Martin Johnson resigns. Another example of weak sporting governance?

November 17, 2011

Martin Johnson resigned as a scapegoat for England’s recent World Cup performances both on and off the field. But the Governance of the English Rugby Union leaves much to be desired

It is partly the culture within Rugby Union that appointments are made with more attention paid to heroic on-field exploits than to any job description of a manager or head coach. This partly explains the appointment of the Captain of England’s only successful World Cup campaign

At the time of his arrival as head coach, [April 2008] the English Press were largely enthusiastic about the appointment. The main criticism was that the incumbent, Brian Ashton, had been fired in unseemly haste to pave the way for Johnson.

An ill-judged appointment?

In a LWD post I was less convinced, noting that the appointment might be ill-judged. Johnson had no coaching experience, a fact glossed over in the reports of his appointment.

Charisma

Martin Johnson was believed to bring the charisma and leadership on the field to a completely different type of leadership job as England manager.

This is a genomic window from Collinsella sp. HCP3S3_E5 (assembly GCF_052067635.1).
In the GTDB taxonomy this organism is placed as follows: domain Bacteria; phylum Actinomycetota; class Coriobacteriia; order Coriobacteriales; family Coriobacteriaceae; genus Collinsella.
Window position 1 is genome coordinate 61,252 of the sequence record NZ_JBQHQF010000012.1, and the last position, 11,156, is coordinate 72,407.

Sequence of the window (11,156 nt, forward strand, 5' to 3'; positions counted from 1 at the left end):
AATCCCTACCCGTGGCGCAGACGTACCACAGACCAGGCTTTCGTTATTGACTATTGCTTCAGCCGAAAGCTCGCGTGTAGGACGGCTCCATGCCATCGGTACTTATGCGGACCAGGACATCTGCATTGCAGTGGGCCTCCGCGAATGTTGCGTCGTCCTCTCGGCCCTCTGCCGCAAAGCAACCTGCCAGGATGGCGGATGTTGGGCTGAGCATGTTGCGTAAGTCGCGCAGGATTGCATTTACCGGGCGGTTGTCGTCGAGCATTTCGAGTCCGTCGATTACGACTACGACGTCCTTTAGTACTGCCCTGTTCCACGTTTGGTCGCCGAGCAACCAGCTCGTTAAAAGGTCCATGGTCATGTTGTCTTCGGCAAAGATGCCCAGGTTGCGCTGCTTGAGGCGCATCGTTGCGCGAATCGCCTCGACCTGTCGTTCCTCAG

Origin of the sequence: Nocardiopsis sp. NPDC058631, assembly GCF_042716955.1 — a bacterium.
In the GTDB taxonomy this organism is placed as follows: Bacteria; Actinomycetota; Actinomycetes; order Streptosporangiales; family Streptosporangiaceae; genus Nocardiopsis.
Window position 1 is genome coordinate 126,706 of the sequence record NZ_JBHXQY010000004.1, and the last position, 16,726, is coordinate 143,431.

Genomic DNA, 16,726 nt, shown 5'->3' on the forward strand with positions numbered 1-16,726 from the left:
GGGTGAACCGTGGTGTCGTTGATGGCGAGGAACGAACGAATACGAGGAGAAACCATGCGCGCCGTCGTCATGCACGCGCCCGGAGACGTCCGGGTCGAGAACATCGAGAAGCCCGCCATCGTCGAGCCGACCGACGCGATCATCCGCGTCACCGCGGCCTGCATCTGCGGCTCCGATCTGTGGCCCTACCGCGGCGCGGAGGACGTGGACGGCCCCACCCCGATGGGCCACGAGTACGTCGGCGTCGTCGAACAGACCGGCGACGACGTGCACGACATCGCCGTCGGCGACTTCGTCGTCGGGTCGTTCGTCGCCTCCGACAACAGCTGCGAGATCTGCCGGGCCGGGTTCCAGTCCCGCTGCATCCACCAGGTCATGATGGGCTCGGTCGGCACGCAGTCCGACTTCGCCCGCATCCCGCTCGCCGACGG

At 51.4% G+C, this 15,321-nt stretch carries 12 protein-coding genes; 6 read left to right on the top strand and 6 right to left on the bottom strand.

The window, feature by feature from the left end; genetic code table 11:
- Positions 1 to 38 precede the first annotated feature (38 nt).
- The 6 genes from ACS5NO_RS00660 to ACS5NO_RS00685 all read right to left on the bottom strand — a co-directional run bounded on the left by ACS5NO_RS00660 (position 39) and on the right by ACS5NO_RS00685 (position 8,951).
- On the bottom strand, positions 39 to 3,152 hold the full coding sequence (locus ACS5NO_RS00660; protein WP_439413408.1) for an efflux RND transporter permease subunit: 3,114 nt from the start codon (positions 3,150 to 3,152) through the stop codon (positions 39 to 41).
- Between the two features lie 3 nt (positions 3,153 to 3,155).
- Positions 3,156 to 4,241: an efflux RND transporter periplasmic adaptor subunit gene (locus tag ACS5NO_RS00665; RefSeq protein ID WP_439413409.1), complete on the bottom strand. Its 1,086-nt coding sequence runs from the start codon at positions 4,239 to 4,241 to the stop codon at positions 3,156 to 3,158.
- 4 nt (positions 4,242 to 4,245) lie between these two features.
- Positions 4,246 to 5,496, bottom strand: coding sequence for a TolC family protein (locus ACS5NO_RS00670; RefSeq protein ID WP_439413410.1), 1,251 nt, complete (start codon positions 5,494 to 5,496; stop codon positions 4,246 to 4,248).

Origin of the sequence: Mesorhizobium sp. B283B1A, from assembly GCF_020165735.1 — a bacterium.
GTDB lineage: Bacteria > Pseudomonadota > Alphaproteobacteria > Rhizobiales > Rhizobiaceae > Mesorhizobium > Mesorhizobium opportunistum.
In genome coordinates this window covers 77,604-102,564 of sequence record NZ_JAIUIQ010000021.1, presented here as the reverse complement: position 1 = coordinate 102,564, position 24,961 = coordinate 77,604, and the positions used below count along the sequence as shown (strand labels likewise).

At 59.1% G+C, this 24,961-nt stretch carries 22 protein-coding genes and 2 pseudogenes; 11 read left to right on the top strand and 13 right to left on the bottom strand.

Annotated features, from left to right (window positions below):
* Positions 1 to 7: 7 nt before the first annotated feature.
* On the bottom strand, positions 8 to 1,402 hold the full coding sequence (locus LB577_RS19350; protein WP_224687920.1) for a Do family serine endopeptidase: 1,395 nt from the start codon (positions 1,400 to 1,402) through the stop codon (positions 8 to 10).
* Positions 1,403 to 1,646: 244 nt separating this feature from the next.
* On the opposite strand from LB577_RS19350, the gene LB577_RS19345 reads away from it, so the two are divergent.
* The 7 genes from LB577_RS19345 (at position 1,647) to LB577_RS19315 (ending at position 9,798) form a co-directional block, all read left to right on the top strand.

Distributed leadership.

The Board wanted Clive Woodward back

It became clear that the Rugby authorities recognised the need for distributed leadership, hankering after Johnson’s own World Cup manager Clive Woodward. However, Woodwood had never been able to negotiate adequate powers to make he post a success, and remains a leader in waiting.

Rob Andrews

The chief executive role is held by Rob Andrews. Johnson departed with considerable dignity. Sharing a platform when Johnson announced his retirement, Andrews rejected enquiries whether he too should resign. Johnson departed with considerable dignity. Andrews has come under criticism for his role and his unwillingness to accept personal responsibility for shortcomings.


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